Scratching the Surface
The Six Nations Championship[7] is an annual international rugby union competition involving six European sides: England, France, Ireland, Italy, Scotland and Wales. The current champions are England, having won the 2016 tournament.

7d   Extraordinary // bird circling top of tree (9)

8d   Collected /and/ given a lift (6)

9d   Member of crew /in/ river passing through English city (6)

Stoke[7] is one of the most common place names in the United Kingdom and in historical documents. Wikipedia lists well over 50 places to which the name might refer. However, the best known may be Stoke-on-Trent[5], a a city on the River Trent in Staffordshire, central England; population 248,300 (est. 2009). It has long been the centre of the Staffordshire pottery industries.

In rowing, stroke[5] denotes the oar or oarsman nearest the stern of a boat, setting the timing for the other rowers.

15d   Stress column must support two foreign articles (9)

In French, the masculine singular form of the indefinite article is un[8] while in German, der[8] is one of the several forms that the definite article may assume.

16d   Prosecutor up calling /for/ confession (9)

In the US, a district attorney[5] (abbreviation DA) is a public official who acts as prosecutor for the state in a particular district.

17d   Undertaking // surgery (9)

18d   Say no to // mostly red safety device (6)

What did he say?
In his review on Big Dave's Crossword Blog, ShropshireLad describes a fuse as a safety device that can be found in an electrical plug.
While that is true in Britain, it is not the case in most other parts of the world where fuses (or, nowadays, circuit breakers) are located at the distribution panel. Very few other countries use the British system of electrical wiring;  among those that do are Ireland, Malta, Gibraltar, and Cyprus.

To understand why this is so, one must understand how houses are wired. In most of the world, houses are wired with multiple individual circuits radiating from the distribution panel — each circuit typically serving only one or two rooms in the house. In the case of the kitchen, there will typically be several separate circuits serving it alone. High current devices such as electric stoves have their own dedicated circuit. Thus the current on any individual circuit is not overly high.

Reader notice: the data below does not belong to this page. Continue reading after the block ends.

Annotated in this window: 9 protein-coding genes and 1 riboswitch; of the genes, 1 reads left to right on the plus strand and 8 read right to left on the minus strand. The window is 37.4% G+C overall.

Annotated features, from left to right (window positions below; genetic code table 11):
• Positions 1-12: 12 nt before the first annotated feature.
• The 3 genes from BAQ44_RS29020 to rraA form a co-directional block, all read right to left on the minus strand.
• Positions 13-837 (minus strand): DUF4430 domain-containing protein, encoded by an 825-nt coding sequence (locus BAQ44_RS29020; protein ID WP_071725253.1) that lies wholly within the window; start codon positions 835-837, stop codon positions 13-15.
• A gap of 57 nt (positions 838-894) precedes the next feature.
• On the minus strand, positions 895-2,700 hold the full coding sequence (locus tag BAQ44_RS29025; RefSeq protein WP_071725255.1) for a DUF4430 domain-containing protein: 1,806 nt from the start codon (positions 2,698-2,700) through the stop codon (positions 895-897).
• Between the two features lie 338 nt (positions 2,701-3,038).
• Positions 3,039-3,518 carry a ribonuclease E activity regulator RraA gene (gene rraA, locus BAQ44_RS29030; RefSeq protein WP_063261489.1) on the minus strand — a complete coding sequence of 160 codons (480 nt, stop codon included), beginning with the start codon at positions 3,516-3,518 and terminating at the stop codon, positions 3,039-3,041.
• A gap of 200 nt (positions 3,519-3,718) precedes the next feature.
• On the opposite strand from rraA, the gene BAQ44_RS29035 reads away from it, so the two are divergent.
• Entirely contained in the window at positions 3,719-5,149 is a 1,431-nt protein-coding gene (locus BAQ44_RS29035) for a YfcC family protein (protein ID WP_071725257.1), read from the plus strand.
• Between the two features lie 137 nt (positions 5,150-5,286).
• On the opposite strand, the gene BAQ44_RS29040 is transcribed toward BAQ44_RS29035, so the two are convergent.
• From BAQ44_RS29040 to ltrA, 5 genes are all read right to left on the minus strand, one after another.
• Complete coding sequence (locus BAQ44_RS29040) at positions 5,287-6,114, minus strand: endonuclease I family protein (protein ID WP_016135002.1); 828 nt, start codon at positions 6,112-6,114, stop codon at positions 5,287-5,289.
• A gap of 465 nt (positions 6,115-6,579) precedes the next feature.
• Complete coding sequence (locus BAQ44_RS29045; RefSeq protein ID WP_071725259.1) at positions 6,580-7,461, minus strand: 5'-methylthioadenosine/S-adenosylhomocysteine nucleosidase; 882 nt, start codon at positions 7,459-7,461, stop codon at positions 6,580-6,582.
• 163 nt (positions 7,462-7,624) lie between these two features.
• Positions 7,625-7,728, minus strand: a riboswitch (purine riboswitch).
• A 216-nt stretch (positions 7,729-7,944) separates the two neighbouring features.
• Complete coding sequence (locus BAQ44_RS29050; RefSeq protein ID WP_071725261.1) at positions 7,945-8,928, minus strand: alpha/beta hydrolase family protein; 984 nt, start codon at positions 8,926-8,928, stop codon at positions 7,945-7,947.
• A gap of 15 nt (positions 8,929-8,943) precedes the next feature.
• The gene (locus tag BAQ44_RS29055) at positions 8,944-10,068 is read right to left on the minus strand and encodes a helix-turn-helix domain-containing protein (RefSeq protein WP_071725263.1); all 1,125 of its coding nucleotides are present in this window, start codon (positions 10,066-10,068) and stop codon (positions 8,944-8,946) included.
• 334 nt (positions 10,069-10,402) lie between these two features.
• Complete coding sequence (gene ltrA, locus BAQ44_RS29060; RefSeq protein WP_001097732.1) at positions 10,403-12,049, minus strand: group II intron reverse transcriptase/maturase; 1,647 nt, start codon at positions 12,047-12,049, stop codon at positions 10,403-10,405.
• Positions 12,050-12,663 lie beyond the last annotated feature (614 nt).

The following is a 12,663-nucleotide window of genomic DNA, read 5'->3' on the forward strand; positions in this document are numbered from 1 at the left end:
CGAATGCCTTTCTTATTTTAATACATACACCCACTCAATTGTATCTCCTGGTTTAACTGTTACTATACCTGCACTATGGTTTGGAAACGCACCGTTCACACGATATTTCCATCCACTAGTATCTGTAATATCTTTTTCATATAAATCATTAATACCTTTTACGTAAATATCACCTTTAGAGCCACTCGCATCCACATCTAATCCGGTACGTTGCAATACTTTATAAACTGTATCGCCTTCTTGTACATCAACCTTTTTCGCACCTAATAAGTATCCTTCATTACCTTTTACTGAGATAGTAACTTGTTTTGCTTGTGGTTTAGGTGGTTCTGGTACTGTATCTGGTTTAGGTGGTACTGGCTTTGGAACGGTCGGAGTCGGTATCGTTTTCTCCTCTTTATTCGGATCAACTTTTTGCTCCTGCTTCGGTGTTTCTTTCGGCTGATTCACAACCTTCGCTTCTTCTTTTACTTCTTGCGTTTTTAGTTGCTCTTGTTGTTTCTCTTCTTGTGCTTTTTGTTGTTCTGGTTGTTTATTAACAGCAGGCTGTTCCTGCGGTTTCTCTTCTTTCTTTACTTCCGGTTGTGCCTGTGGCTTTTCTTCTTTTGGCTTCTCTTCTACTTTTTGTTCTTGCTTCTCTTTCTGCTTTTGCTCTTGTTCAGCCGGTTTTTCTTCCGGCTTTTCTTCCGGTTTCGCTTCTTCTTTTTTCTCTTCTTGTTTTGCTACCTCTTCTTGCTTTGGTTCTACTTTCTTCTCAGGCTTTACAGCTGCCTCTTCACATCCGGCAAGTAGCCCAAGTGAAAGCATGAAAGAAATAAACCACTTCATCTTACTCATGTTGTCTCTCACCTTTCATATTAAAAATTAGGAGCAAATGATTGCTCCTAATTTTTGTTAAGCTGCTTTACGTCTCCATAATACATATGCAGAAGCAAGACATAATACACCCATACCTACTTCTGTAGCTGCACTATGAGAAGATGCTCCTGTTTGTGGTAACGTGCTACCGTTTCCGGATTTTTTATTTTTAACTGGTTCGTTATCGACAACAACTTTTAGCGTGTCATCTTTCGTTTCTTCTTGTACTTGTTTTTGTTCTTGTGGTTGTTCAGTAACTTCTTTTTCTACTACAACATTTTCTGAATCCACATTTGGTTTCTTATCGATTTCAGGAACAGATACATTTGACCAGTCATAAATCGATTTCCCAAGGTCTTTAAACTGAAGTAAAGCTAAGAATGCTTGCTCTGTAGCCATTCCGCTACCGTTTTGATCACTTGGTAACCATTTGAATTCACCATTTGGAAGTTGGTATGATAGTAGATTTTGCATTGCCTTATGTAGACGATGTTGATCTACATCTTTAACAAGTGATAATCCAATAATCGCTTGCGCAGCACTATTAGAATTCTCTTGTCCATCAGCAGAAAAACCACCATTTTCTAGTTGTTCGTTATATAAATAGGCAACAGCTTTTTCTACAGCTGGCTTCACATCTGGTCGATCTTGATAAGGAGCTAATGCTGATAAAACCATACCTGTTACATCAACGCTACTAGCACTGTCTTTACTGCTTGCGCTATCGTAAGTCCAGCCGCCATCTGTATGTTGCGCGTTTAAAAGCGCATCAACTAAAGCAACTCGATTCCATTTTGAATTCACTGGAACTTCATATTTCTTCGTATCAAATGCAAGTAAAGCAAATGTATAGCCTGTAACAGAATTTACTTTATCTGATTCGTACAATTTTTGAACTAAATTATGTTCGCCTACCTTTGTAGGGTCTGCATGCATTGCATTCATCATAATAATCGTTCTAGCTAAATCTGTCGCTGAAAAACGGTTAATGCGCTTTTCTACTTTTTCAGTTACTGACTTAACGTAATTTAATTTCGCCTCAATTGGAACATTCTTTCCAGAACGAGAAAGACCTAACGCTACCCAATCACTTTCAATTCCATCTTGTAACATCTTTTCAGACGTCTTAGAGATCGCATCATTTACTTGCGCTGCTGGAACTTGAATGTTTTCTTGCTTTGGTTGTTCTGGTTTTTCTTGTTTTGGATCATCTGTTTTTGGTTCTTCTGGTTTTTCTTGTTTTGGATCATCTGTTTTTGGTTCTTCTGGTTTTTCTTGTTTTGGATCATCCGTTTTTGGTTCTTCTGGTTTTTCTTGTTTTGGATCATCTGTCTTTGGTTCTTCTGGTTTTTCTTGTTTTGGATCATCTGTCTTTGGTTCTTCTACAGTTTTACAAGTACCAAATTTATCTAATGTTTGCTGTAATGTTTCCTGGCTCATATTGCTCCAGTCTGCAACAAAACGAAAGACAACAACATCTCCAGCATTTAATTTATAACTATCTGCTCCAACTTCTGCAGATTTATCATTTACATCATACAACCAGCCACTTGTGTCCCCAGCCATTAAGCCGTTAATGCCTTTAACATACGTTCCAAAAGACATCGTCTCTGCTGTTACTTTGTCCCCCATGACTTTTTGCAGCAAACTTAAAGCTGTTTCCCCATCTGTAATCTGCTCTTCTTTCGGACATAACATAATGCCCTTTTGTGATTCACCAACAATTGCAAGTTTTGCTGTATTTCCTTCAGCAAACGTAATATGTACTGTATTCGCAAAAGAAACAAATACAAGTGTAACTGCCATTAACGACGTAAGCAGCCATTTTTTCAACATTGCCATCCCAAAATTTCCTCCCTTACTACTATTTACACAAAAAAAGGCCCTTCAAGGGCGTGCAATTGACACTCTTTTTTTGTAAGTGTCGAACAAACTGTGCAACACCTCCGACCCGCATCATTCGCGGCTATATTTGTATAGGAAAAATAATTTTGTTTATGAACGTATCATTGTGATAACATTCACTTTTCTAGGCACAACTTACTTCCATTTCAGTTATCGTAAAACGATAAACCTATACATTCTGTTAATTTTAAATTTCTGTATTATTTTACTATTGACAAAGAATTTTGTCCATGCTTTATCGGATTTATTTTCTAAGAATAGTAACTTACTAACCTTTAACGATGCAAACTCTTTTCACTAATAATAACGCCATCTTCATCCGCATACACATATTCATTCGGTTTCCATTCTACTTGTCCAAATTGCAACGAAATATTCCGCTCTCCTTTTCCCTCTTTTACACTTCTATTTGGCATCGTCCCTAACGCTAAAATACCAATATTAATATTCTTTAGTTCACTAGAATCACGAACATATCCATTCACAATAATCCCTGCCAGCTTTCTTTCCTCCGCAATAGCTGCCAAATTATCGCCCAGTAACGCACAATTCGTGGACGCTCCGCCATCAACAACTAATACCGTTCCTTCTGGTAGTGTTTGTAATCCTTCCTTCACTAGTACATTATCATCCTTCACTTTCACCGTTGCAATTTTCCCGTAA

On the other hand, in Britain, a single circuit serves the entire house. Every appliance in the house — including high current devices such as electric stoves — plug into this one circuit. As a result, this circuit carries a very large current, a current that under fault conditions is capable of melting the cords on small appliances. Thus the plugs on these cords are fused to protect the cord.

Why, you might ask, did Britain adopt this inherently unsafe system.when virtually the entire rest of the world chose a safer option. Because the British system is cheaper to install.

20d   Nonsense at end of conference /is/ spin (6)

22d   Boss has no right /to make/ blunder (5)

Gaffer[5] is an informal British term for a person in charge of others; in other words, a boss ⇒ street cleaners stopping for a smoke when their gaffer isn’t in the vicinity.

23d   Throw // it in front of parish church (5)

24d   Model /and/ I do business (5)
Key to Reference Sources: 

[1]   - The Chambers Dictionary, 11th Edition
[2]   - Search Chambers - (Chambers 21st Century Dictionary)
[3]   - TheFreeDictionary.com (American Heritage Dictionary)
[4]   - TheFreeDictionary.com (Collins English Dictionary)
[5]   - Oxford Dictionaries (Oxford Dictionary of English)
[6]   - Oxford Dictionaries (Oxford American Dictionary)
[7]   - Wikipedia
[8]   - Reverso Online Dictionary (Collins French-English Dictionary)
[9]   - Infoplease (Random House Unabridged Dictionary)
[10] - CollinsDictionary.com (Collins English Dictionary)
[11] - TheFreeDictionary.com (Random House Kernerman Webster's College Dictionary)
Signing off for today — Falcon